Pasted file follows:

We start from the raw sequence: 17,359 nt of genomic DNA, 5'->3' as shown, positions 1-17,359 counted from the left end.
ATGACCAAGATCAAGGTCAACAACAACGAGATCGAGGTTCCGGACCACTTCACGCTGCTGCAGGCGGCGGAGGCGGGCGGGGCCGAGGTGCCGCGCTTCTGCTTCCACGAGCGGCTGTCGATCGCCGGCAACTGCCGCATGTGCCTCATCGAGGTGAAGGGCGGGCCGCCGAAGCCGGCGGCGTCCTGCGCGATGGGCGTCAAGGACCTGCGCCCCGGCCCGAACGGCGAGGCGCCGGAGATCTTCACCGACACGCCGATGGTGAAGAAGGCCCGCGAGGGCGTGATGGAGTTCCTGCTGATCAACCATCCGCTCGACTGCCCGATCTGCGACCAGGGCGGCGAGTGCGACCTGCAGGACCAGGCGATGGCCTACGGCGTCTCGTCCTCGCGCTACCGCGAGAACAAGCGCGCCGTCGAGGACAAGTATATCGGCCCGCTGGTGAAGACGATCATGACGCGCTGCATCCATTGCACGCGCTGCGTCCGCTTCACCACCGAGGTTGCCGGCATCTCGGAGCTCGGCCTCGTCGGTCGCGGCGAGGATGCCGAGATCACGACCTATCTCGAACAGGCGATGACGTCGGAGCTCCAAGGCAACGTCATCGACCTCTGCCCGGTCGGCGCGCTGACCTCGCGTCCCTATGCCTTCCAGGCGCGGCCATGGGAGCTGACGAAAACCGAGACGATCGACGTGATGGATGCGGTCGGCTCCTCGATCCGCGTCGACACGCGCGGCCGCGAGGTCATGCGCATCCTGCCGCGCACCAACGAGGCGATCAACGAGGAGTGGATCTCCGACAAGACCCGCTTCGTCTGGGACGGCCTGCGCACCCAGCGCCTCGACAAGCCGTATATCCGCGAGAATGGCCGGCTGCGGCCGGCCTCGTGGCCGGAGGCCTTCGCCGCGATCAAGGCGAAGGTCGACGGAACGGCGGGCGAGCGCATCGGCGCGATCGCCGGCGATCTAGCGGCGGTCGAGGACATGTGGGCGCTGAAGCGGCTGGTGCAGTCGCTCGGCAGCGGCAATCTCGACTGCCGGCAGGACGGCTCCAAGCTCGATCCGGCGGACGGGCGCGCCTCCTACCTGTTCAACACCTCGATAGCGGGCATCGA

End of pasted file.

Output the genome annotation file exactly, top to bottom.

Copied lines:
We start from the raw sequence: 17,359 nt of genomic DNA, 5'->3' as shown, positions 1-17,359 counted from the left end.
ATGACCAAGATCAAGGTCAACAACAACGAGATCGAGGTTCCGGACCACTTCACGCTGCTGCAGGCGGCGGAGGCGGGCGGGGCCGAGGTGCCGCGCTTCTGCTTCCACGAGCGGCTGTCGATCGCCGGCAACTGCCGCATGTGCCTCATCGAGGTGAAGGGCGGGCCGCCGAAGCCGGCGGCGTCCTGCGCGATGGGCGTCAAGGACCTGCGCCCCGGCCCGAACGGCGAGGCGCCGGAGATCTTCACCGACACGCCGATGGTGAAGAAGGCCCGCGAGGGCGTGATGGAGTTCCTGCTGATCAACCATCCGCTCGACTGCCCGATCTGCGACCAGGGCGGCGAGTGCGACCTGCAGGACCAGGCGATGGCCTACGGCGTCTCGTCCTCGCGCTACCGCGAGAACAAGCGCGCCGTCGAGGACAAGTATATCGGCCCGCTGGTGAAGACGATCATGACGCGCTGCATCCATTGCACGCGCTGCGTCCGCTTCACCACCGAGGTTGCCGGCATCTCGGAGCTCGGCCTCGTCGGTCGCGGCGAGGATGCCGAGATCACGACCTATCTCGAACAGGCGATGACGTCGGAGCTCCAAGGCAACGTCATCGACCTCTGCCCGGTCGGCGCGCTGACCTCGCGTCCCTATGCCTTCCAGGCGCGGCCATGGGAGCTGACGAAAACCGAGACGATCGACGTGATGGATGCGGTCGGCTCCTCGATCCGCGTCGACACGCGCGGCCGCGAGGTCATGCGCATCCTGCCGCGCACCAACGAGGCGATCAACGAGGAGTGGATCTCCGACAAGACCCGCTTCGTCTGGGACGGCCTGCGCACCCAGCGCCTCGACAAGCCGTATATCCGCGAGAATGGCCGGCTGCGGCCGGCCTCGTGGCCGGAGGCCTTCGCCGCGATCAAGGCGAAGGTCGACGGAACGGCGGGCGAGCGCATCGGCGCGATCGCCGGCGATCTAGCGGCGGTCGAGGACATGTGGGCGCTGAAGCGGCTGGTGCAGTCGCTCGGCAGCGGCAATCTCGACTGCCGGCAGGACGGCTCCAAGCTCGATCCGGCGGACGGGCGCGCCTCCTACCTGTTCAACACCTCGATAGCGGGCATCGA